Stopping the Summer Slide
Experts discuss the reality of summer learning loss and share tips for how to prevent it
At the end of every school year, many parents start to worry about the “summer slide”— the loss of knowledge and skills attributed to summer break. But experts disagree on just how concerned parents need to be.
In 2017, researchers from the Brookings Institution examined several studies related to summer learning loss. They found that students’ achievement scores declined by an average of one month’s worth of school-year learning during summer break, and that these declines were worse for math than for reading. Additionally, the National Summer Learning Association says the extent of summer learning loss is worse for lower-income students.
But other researchers say the summer slide is not so dramatic. “When you parcel out the data that support the summer slide theory, you see that reading and math reasoning skills don’t really decline,” says Dr. Amy Lawson Moore, a cognitive psychologist at LearningRx in Colorado Springs. “It’s math computation skills like adding and subtracting that decline because kids aren’t practicing them daily. But after two weeks of being back in school in the fall, their efficiency returns.”
Moore agree that lower-income students typically don’t learn as much as higher-income children during the summer. That’s because they may not always have the same access to enrichment programs and cultural opportunities, she explains. “So, it’s really the income achievement gap that you see during the school year that’s widening over the summer,” says Moore.
How about this summer, after the COVID-19 pandemic forced many students to attend school virtually for at least part of the school year? Will the summer slide be worse?
“Researchers predict that learning loss during the 2020-2021 school year could be substantial, with students projected to lose five to nine months of learning on average,” says Dr. Matthew Lynch, an education consultant and former dean of Virginia Union University’s School of Education, Psychology and Interdisciplinary Studies. “If you couple this with summer learning loss, the situation becomes even more dire,” he says.
Moore says this pandemic-related learning deficit will be worse for students who didn’t have appropriate access to technology for online instruction— meaning the achievement gap between lower- and higher-income students may widen even more. But, she continues, even students who successfully attended virtual school have likely experienced a bit of learning loss.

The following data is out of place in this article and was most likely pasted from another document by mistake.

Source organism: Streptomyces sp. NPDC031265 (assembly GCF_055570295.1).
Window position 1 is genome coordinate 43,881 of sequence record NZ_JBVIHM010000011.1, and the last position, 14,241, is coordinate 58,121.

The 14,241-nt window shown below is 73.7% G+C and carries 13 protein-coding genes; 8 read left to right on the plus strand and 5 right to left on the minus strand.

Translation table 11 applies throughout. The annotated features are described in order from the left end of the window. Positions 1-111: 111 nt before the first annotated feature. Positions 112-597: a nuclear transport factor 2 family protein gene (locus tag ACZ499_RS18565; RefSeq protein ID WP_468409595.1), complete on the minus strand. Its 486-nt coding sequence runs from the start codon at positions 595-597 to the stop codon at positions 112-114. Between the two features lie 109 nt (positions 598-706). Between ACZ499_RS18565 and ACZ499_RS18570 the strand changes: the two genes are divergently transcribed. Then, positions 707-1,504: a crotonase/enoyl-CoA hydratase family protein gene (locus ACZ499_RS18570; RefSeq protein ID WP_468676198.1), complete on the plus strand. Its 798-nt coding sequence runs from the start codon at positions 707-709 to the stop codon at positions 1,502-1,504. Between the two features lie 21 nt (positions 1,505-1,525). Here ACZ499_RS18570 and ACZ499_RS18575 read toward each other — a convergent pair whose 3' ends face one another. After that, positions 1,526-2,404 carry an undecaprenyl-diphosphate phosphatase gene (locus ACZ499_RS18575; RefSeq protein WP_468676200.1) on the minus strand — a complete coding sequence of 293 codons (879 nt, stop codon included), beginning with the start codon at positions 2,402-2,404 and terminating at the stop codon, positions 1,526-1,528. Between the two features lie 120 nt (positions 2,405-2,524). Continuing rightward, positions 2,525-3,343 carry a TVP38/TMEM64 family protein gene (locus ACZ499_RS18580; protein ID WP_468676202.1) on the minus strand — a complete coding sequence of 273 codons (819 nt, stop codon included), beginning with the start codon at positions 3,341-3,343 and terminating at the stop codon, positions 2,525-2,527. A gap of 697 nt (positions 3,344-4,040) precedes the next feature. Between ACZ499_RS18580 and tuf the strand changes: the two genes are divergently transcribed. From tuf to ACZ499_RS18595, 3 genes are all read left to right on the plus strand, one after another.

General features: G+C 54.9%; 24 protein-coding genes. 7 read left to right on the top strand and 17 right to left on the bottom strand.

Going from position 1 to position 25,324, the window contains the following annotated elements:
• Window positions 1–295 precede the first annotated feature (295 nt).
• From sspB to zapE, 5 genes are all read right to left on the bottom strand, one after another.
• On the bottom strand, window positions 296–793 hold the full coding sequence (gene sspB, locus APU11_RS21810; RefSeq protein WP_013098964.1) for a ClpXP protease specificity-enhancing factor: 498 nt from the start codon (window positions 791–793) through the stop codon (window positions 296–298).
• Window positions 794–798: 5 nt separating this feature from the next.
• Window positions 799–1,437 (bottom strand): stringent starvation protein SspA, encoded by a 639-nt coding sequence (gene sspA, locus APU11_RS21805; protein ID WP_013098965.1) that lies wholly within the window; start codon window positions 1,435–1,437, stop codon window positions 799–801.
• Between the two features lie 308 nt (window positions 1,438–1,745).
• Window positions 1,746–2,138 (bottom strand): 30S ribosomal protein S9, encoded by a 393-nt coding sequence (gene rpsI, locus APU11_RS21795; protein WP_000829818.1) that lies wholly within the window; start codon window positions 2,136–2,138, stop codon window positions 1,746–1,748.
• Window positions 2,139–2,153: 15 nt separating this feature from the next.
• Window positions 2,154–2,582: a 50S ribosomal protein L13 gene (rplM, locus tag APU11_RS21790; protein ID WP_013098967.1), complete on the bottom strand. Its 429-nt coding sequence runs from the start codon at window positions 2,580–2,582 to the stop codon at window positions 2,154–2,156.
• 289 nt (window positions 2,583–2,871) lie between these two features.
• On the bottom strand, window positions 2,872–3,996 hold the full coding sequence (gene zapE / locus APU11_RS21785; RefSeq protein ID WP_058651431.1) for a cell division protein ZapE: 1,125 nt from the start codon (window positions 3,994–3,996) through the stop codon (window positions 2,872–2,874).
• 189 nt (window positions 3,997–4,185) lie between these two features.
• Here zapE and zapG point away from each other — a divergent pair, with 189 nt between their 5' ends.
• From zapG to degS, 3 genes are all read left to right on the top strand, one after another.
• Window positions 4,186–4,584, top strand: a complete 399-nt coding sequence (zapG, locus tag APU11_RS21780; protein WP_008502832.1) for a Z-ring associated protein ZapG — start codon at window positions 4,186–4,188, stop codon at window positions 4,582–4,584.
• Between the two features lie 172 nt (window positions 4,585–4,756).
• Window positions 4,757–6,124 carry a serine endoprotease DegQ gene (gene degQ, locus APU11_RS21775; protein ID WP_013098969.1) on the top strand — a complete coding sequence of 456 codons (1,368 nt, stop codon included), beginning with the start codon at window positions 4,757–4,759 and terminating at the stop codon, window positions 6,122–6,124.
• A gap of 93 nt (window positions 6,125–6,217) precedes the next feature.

“This was a scary and stressful time for kids,” Moore says. “If children are anxious, they can’t learn effectively.”
To help students catch up, many schools across the country are offering more robust summer school programs than usual. A multitude of online programs can help children brush up on math and language arts skills, from virtual classes through companies like Khan Academy and Outschool to websites such as Prodigy Math and Imagine Learning and Literacy. And summer camps offering coding, art, robotics and more topics are opening up again.
But after such a challenging school year, many kids—and parents—just need a break.
“We’re all mentally drained, so we’re going to take it easy,” says mom Rakelle Mullenix. “We will play board games, tend to our garden and connect with friends and family out in nature.”
But that doesn’t mean her kids, ages 7 and 9, won’t be learning. Many of the fun summer activities families do together teach kids a variety of facts and skills. Explore some fun ways to keep your own children engaged in learning all summer long.
Read, read, read
Experts recommend that children read at least 20 minutes per day. To motivate your kids to get minutes in, sign them up for a rewards-based summer reading program through Barnes & Noble, Pizza Hut or libraries such as the Baltimore County Public Library. Help them start a summer book club with friends. Listen to audiobooks on road trips. And spend some time each day reading aloud to them.